Lootera is a must watch. It’s cinematic art. We should make more movies like this.

  • …for me the real hero of the film is Mahendra Shetty. Every scene is a picture, painstakingly painted. If the makers want to have an exhibition of LOOTERA, they will have hundreds of visuals and I dare say it will be a full house. Such is the intensity… each visual has its own narrative. LOOTERA could have been Bollywood’s Gone With The Wind. But like the last leaf that is tied to the tree, the second half hinges on a plot that takes a nose dive after a breathtaking first half.

  • Vikramaditya Motwane has painted this film in West Bengal and Dalhousie and set it in the ’50s era. Yes, I used the word painted because this film is more than just a film. It is more like one of those beautiful paintings that you get mesmerised by when you come across them in old palaces or museums.

  • It’s remarkable how one-film-old Motwane manages to create such an exquisite masterpiece without ever trying too hard.

    Truly worth a standing ovation.

  • Komal Nahta
    Komal Nahta
    Komal Nahta


    On the whole, Lootera is a beautifully made, brilliantly shot and wonderfully enacted love story which will be loved by the classes and evolved audience only. It is a painting on celluloid which will win a lot of critical acclaim and awards. It will not find favour with the masses and single-screen cinema audience which may even reject the film, mainly because it is excruciatingly slow.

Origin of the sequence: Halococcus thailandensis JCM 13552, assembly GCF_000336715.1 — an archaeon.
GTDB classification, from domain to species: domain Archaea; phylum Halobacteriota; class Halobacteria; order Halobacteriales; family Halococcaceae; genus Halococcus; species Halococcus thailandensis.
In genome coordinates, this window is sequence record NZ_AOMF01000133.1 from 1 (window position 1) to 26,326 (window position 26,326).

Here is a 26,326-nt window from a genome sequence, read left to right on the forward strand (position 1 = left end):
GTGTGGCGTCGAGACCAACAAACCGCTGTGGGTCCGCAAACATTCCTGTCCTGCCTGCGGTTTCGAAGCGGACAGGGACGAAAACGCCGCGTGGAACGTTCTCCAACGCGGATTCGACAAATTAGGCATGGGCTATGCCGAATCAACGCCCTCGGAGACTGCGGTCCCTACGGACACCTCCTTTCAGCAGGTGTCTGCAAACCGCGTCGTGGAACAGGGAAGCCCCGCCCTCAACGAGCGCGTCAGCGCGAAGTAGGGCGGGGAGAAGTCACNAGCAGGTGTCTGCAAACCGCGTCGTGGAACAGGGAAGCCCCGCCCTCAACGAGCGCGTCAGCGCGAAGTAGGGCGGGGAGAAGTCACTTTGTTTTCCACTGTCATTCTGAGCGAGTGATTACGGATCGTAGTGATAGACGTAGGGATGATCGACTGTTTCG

• His first film Udaan (2010) was both a commercial success and an entry at Cannes. It’s the kind of reception Bollywood films would get back in the 1950s (Awaara, Do Bhiga Zameen ….). Those films exuded a certain self-assured thehraav, and a love for language, words, even quieter emotions. As does this film.

  • Karan Anshuman
    Karan Anshuman
    Mumbai Mirror


    As much as I’d like to reward Lootera for it’s craft I firmly believe that films can only win you over with the ability to tell a story. And this is where Lootera falters. It allows you to drift away. And this is why Udaan, despite struggling on the technical front with its 16 mm camera and stark walls, will always be an exceptional and better film.